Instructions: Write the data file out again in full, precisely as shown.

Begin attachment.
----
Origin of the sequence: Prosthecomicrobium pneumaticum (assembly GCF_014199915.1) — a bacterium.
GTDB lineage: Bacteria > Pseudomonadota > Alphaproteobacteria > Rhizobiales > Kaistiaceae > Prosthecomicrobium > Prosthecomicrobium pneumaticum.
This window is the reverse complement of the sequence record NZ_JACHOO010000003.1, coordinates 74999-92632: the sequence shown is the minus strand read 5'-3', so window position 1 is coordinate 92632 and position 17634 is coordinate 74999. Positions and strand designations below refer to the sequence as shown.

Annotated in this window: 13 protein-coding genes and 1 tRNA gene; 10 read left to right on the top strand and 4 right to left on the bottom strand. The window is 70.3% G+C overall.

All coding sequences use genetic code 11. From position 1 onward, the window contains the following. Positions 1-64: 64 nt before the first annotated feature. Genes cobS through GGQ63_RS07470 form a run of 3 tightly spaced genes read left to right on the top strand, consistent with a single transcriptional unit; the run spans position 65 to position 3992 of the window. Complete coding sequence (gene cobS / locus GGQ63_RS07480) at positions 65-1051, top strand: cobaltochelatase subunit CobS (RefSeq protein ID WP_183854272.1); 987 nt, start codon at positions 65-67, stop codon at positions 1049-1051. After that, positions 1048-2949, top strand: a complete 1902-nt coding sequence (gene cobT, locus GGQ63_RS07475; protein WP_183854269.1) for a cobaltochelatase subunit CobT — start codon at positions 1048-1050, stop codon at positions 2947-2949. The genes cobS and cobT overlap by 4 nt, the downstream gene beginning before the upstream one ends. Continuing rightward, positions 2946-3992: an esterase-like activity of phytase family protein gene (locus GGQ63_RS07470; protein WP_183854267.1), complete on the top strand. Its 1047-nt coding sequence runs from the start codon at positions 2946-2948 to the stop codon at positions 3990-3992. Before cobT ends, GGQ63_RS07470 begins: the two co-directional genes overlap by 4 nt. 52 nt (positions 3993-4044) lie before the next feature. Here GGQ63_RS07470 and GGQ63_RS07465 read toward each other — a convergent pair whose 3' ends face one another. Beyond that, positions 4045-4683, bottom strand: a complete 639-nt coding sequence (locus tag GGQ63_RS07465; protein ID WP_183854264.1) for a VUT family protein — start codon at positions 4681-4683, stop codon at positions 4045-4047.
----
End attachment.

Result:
Origin of the sequence: Prosthecomicrobium pneumaticum (assembly GCF_014199915.1) — a bacterium.
GTDB lineage: Bacteria > Pseudomonadota > Alphaproteobacteria > Rhizobiales > Kaistiaceae > Prosthecomicrobium > Prosthecomicrobium pneumaticum.
This window is the reverse complement of the sequence record NZ_JACHOO010000003.1, coordinates 74999-92632: the sequence shown is the minus strand read 5'-3', so window position 1 is coordinate 92632 and position 17634 is coordinate 74999. Positions and strand designations below refer to the sequence as shown.

Annotated in this window: 13 protein-coding genes and 1 tRNA gene; 10 read left to right on the top strand and 4 right to left on the bottom strand. The window is 70.3% G+C overall.

All coding sequences use genetic code 11. From position 1 onward, the window contains the following. Positions 1-64: 64 nt before the first annotated feature. Genes cobS through GGQ63_RS07470 form a run of 3 tightly spaced genes read left to right on the top strand, consistent with a single transcriptional unit; the run spans position 65 to position 3992 of the window. Complete coding sequence (gene cobS / locus GGQ63_RS07480) at positions 65-1051, top strand: cobaltochelatase subunit CobS (RefSeq protein ID WP_183854272.1); 987 nt, start codon at positions 65-67, stop codon at positions 1049-1051. After that, positions 1048-2949, top strand: a complete 1902-nt coding sequence (gene cobT, locus GGQ63_RS07475; protein WP_183854269.1) for a cobaltochelatase subunit CobT — start codon at positions 1048-1050, stop codon at positions 2947-2949. The genes cobS and cobT overlap by 4 nt, the downstream gene beginning before the upstream one ends. Continuing rightward, positions 2946-3992: an esterase-like activity of phytase family protein gene (locus GGQ63_RS07470; protein WP_183854267.1), complete on the top strand. Its 1047-nt coding sequence runs from the start codon at positions 2946-2948 to the stop codon at positions 3990-3992. Before cobT ends, GGQ63_RS07470 begins: the two co-directional genes overlap by 4 nt. 52 nt (positions 3993-4044) lie before the next feature. Here GGQ63_RS07470 and GGQ63_RS07465 read toward each other — a convergent pair whose 3' ends face one another. Beyond that, positions 4045-4683, bottom strand: a complete 639-nt coding sequence (locus tag GGQ63_RS07465; protein ID WP_183854264.1) for a VUT family protein — start codon at positions 4681-4683, stop codon at positions 4045-4047.